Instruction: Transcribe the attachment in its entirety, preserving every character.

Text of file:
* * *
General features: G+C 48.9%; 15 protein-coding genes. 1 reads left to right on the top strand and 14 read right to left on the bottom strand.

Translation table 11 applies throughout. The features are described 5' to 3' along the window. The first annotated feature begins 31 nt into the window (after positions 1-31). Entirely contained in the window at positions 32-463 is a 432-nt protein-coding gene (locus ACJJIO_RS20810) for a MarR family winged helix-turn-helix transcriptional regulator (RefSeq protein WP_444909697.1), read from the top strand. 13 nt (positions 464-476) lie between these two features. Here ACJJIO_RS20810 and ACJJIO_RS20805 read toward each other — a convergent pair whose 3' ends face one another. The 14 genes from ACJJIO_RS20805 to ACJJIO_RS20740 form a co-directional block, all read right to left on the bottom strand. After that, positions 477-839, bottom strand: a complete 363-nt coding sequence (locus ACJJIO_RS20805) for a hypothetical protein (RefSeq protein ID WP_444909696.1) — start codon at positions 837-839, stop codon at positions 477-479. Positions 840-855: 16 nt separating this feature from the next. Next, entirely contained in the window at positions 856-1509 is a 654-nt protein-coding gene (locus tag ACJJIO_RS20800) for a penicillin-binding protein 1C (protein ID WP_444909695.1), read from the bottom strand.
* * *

General features: G+C 48.9%; 15 protein-coding genes. 1 reads left to right on the top strand and 14 read right to left on the bottom strand.

Translation table 11 applies throughout. The features are described 5' to 3' along the window. The first annotated feature begins 31 nt into the window (after positions 1-31). Entirely contained in the window at positions 32-463 is a 432-nt protein-coding gene (locus ACJJIO_RS20810) for a MarR family winged helix-turn-helix transcriptional regulator (RefSeq protein WP_444909697.1), read from the top strand. 13 nt (positions 464-476) lie between these two features. Here ACJJIO_RS20810 and ACJJIO_RS20805 read toward each other — a convergent pair whose 3' ends face one another. The 14 genes from ACJJIO_RS20805 to ACJJIO_RS20740 form a co-directional block, all read right to left on the bottom strand. After that, positions 477-839, bottom strand: a complete 363-nt coding sequence (locus ACJJIO_RS20805) for a hypothetical protein (RefSeq protein ID WP_444909696.1) — start codon at positions 837-839, stop codon at positions 477-479. Positions 840-855: 16 nt separating this feature from the next. Next, entirely contained in the window at positions 856-1509 is a 654-nt protein-coding gene (locus tag ACJJIO_RS20800) for a penicillin-binding protein 1C (protein ID WP_444909695.1), read from the bottom strand.